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Feds’ latest move may lift Valley home sales

Feds’ latest move may lift Valley home sales

The Arizona Republic

November 6, 2009

An expanded version of the home-buyer tax-rebate program could jump-start the market for higher-priced homes and help sustain the booming low-end housing market, Phoenix-area real-estate analysts say.
Home builders, analysts and brokers said they hope the revamped program, expected to receive President Barack Obama’s signature today, will spur sales of homes priced from $250,000 to $800,000 by extending tax relief to some existing homeowners and to households with combined income of up to $225,000.

Potential first-time buyers who may have hesitated or could not close on a house in the program’s first phase also get a second chance to do a deal. And significantly, existing homeowners who are in the move-up market now will be eligible for a credit under the new legislation. “I think this will undoubtedly give that midrange a shot in the arm – at least temporarily,” Scottsdale-based luxury home builder Michael Ripson said.

Ripson, owner of Ripson Homes, opened a subdivision in April near Sun City, northwest of Phoenix, hoping to sell homes priced from $265,000 to $355,000.

He has yet to complete the community’s first sale, but Ripson said the expanded tax rebate would make him confident enough about the future to build a couple of speculative homes at the 120-lot Sonoran Acres.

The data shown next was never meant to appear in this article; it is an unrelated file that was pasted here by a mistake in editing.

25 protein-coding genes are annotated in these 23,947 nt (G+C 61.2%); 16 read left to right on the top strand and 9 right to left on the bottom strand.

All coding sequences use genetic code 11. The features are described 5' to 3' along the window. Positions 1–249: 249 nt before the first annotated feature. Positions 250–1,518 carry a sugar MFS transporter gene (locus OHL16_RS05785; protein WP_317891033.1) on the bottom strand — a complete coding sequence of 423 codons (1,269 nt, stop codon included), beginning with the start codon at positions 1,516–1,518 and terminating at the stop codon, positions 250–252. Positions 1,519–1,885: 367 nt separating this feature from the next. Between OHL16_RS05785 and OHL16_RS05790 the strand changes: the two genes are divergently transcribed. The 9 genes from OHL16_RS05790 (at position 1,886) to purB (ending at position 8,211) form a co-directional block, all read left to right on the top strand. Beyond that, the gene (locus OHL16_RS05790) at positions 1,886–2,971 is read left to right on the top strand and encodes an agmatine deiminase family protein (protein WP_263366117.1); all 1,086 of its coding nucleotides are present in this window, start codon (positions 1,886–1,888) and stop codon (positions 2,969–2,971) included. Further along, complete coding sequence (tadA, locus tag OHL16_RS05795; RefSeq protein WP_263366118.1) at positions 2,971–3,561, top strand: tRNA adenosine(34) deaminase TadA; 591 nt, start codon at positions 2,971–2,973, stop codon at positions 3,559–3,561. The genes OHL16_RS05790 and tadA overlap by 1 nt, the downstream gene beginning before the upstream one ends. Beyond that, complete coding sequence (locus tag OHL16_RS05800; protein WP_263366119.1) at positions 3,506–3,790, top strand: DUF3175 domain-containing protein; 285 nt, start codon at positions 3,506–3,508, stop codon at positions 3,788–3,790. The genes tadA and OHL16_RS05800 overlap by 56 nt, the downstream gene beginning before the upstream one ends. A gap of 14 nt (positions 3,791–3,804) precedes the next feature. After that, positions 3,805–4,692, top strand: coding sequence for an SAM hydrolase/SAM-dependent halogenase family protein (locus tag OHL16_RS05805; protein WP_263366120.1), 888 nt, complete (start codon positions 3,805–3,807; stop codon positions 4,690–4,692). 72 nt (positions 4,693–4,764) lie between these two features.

More importantly, Ripson said, news of the broader eligibility guidelines gave his lender the confidence to finance the construction of spec homes by Ripson Homes, which didn’t happen under the original rebate
program.

“We’re slightly out of the first-time buyers’ price range,” Ripson said.

The original tax rebate of up to $8,000 took effect in February but could be applied retroactively to homes purchased since the beginning of the year. Only residents who had not purchased a home in the previous
three years qualified, and there was an income limit of $95,000 for an individual and $170,000 for a married couple.

The expanded program, which would take effect Dec. 1, would allow repeat home buyers who bought their previous home at least five years ago to claim the le51sser of 10 percent of the home’s sale price or $6,500. It
also would raise the income limit for either rebate to $125,000 for individuals and $225,000 for couples.

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